Why aren’t National Weather Service storm warnings scary enough?

Tornado, a violently rotating column of air that descends from a thunderstorm.

A mesocyclone tornado, a violently rotating column of air that descends from a thunderstorm. The most violent tornadoes are capable of tremendous destruction with wind speeds of 250 mph or more.

Courtesy of NOAA.

The National Weather Service on Monday began testing new, scarier storm warnings in Kansas and Missouri, two of the most tornado-prone states. The messages beamed to news outlets now might say a tornado will cause “mass devastation” or “complete destruction” or that a particularly foreboding twister is “not survivable.”  Why weren’t the old warnings scary enough?

Because they all sounded the same. Until now, storm warnings were short on details and didn’t clearly distinguish between run-of-the-mill gusts and deadly tornadoes. Before 1950, the Weather Bureau (as it was then called) refused to make tornado predictions at all, fearing that they would incite panic. It remained reticent to issue warnings long after that, partly because tornado prediction was a tricky business: The only way to know for sure that one was coming was for someone to spot a funnel cloud. At such a point, an official tornado report had to be taken seriously—especially since the news might be broadcast only minutes before the twister hit. Sometimes the twister hit first.

The tornado warning system hasn’t changed much since it began in the 1950s—a time when meteorologists sat in darkened rooms, using cathode ray tubes and grease pencils to piece together images of storms based on radar data. Stronger radar echoes indicated where rain was really heavy, but there was no reliable way to remotely sense storm-system rotation or high wind speeds—the tell-tale signs of a tornado.

The biggest technological breakthrough came in the 1990s, as Doppler radar made it possible to detect not only the contours of a storm, but also wind directions and velocities inside the storm. Those data allow meteorologists to see how a storm system is rotating, making it easier to predict tornadoes before they actually form or touch down. These days, the average lead time for a tornado warning is about 12 minutes. The twister that killed 160 people in Joplin, Mo., last year came with 20 minutes’ advance notice.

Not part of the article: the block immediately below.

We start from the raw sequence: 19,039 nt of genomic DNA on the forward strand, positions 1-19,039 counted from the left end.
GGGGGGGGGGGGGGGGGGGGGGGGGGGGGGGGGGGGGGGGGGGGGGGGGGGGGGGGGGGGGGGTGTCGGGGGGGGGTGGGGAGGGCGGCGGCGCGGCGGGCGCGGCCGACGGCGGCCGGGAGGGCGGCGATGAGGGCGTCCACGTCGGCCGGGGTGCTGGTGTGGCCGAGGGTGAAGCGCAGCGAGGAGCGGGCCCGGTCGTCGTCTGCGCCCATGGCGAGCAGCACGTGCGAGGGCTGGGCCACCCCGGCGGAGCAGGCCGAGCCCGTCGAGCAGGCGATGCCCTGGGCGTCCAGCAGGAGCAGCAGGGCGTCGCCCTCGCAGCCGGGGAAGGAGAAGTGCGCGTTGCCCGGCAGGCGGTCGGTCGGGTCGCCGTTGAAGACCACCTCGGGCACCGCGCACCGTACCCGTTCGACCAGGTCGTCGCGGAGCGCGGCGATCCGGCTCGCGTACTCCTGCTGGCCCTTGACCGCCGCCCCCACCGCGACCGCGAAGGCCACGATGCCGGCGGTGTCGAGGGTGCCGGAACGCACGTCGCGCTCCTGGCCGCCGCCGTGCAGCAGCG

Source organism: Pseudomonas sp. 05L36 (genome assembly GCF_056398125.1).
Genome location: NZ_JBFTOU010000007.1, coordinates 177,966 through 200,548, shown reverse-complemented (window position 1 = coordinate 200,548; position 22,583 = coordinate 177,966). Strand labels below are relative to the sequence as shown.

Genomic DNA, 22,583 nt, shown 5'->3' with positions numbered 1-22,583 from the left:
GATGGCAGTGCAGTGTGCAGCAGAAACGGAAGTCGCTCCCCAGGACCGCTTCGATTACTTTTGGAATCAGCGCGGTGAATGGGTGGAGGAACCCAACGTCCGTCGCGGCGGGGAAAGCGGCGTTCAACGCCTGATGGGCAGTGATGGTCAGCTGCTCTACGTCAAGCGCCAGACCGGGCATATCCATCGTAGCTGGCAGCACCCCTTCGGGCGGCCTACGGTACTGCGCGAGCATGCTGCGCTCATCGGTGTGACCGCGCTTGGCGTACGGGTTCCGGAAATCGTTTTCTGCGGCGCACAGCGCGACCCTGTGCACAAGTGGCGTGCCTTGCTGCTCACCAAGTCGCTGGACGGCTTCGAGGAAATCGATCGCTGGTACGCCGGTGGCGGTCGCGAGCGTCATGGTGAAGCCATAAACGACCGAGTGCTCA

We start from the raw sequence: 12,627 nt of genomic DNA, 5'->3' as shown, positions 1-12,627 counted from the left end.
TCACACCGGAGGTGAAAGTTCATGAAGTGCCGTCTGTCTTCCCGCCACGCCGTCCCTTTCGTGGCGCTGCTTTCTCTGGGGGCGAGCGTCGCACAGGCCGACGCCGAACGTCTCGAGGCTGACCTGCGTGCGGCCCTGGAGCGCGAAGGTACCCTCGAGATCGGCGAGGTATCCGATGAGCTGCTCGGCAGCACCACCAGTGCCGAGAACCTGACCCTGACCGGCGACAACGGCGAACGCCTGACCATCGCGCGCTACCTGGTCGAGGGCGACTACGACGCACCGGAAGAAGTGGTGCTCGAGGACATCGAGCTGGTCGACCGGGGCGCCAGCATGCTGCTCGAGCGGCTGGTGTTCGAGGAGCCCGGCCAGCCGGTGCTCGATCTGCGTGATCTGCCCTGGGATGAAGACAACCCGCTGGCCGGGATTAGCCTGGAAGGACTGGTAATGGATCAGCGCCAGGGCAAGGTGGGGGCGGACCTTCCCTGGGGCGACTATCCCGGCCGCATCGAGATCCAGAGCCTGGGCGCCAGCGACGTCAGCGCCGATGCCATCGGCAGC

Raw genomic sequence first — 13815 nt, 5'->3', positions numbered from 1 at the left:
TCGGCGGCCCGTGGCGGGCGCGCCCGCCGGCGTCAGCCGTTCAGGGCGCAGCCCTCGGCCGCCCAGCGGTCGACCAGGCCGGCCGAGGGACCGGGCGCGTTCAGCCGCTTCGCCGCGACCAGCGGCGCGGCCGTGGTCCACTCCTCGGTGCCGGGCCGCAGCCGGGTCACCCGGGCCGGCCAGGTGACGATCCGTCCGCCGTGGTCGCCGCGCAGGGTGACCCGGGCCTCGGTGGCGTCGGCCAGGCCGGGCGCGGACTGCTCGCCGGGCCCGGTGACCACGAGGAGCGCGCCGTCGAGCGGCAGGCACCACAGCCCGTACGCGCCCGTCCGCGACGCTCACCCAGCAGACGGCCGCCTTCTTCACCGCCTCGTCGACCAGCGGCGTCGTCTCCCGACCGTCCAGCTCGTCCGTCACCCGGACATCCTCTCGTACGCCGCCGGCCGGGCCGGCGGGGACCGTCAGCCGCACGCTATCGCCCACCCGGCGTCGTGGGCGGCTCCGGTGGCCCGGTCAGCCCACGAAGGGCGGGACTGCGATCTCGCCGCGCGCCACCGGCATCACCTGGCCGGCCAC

But even as the National Weather Service has gotten better at anticipating tornadoes, some experts worry that the public has been desensitized to its alerts. About three in four warnings predict tornadoes that never touch down. And whether the storm is minor or deadly, the recommendation for how to respond is the same: “TAKE COVER NOW.”

Many other jarring aspects of the warnings reflect the National Weather Service’s long-held methods, from their screeching tones and garbled computer voices to the use of all capital letters in written dispatches. Until the 1980s, the reports were transmitted to news outlets via teleprinters—basically, typewriters hooked up to phone lines. Early teletype systems required all capital letters and prohibited many forms of punctuation (the NWS uses ellipses instead of commas), and the weather service has stuck to that format ever since. One reason is that it remains the standard of the Geneva-based World Meteorological Organization, partly to accommodate a few countries that still rely on old-fashioned technologies. In recent years, the NWS has begun experimenting with a new report format that includes such innovations as lowercase letters and all kinds of punctuation marks.

The synthesized voice that broadcasts information on weather radios and the alert tones that precede emergency broadcasts date from the late 1990s. Until then, the alert tone was a steady analog shriek that served only to notify broadcasters and listeners of an incoming message (though in some cases, it was “only a test”). Since 1997, it has been a set of digital bursts—that nails-on-a-chalkboard noise—containing actual weather information that displays on broadcasters’ receiving equipment. The automated voice debuted a year later, allowing weather radio to provide updates in near-real time. Before that, the information was recorded by humans, who could only update the information for one locale at a time. The original electronic voice, described charitably by one meteorologist as “sounding a bit like Arnold Schwarzenegger,” has undergone tweaks for clarity over the years. It’s designed to pronounce words phonetically for maximum flexibility rather than being preprogrammed to speak certain phrases or word combinations, which is why it can’t match the smoothness of voices such as the iPhone’s Siri.

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Explainer thanks Mike Hudson of the National Weather Service and Greg Forbes of The Weather Channel.